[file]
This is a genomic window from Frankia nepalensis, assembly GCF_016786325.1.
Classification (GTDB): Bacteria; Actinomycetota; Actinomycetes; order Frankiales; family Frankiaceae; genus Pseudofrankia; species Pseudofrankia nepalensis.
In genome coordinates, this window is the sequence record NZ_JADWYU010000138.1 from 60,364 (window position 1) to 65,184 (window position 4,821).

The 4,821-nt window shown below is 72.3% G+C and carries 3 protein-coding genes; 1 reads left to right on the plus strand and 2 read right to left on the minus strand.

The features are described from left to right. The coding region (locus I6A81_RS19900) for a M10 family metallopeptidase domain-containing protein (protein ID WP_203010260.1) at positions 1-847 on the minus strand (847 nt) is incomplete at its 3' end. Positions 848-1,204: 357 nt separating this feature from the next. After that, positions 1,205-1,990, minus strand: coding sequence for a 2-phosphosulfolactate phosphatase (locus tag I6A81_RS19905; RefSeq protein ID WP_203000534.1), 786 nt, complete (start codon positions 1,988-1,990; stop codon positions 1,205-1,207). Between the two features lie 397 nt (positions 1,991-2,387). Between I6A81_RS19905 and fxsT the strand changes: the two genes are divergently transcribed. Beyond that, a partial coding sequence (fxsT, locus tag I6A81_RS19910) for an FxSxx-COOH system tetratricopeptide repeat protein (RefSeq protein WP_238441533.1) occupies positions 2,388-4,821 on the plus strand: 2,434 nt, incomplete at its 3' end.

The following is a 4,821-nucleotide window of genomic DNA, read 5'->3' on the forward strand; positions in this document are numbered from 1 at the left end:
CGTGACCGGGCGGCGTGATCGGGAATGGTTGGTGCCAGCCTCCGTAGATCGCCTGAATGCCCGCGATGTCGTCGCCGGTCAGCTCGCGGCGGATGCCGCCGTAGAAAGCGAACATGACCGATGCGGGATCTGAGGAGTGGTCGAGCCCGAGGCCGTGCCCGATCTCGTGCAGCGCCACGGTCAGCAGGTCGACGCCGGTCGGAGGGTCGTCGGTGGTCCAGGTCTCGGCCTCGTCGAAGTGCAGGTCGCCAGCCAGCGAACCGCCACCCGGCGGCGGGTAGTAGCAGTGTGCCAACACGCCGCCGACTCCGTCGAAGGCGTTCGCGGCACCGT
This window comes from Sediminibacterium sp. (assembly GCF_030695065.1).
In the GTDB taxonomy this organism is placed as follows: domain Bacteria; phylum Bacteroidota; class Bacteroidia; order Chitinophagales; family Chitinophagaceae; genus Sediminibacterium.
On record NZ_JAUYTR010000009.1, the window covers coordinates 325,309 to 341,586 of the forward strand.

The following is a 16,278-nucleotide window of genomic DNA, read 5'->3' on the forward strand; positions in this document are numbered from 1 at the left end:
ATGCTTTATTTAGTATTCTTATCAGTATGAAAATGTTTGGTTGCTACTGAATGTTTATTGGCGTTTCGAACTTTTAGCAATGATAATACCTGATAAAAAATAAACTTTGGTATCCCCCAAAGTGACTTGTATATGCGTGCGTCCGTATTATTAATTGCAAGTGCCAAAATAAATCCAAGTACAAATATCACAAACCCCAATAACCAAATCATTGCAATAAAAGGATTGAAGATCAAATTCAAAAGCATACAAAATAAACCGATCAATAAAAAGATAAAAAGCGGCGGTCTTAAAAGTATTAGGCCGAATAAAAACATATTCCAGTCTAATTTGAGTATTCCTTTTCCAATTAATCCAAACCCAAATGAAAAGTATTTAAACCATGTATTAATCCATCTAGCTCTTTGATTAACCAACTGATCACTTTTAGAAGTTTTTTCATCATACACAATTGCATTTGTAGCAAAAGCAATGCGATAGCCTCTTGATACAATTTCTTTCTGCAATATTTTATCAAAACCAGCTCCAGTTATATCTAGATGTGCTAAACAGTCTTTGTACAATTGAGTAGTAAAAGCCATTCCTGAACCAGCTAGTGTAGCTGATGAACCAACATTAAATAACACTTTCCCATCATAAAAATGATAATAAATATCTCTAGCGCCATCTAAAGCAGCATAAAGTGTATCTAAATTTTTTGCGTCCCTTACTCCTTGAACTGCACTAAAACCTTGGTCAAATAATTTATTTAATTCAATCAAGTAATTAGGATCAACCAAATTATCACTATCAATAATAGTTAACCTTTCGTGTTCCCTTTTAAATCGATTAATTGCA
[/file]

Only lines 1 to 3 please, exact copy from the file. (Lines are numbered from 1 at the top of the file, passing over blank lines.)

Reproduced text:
This is a genomic window from Frankia nepalensis, assembly GCF_016786325.1.
Classification (GTDB): Bacteria; Actinomycetota; Actinomycetes; order Frankiales; family Frankiaceae; genus Pseudofrankia; species Pseudofrankia nepalensis.
In genome coordinates, this window is the sequence record NZ_JADWYU010000138.1 from 60,364 (window position 1) to 65,184 (window position 4,821).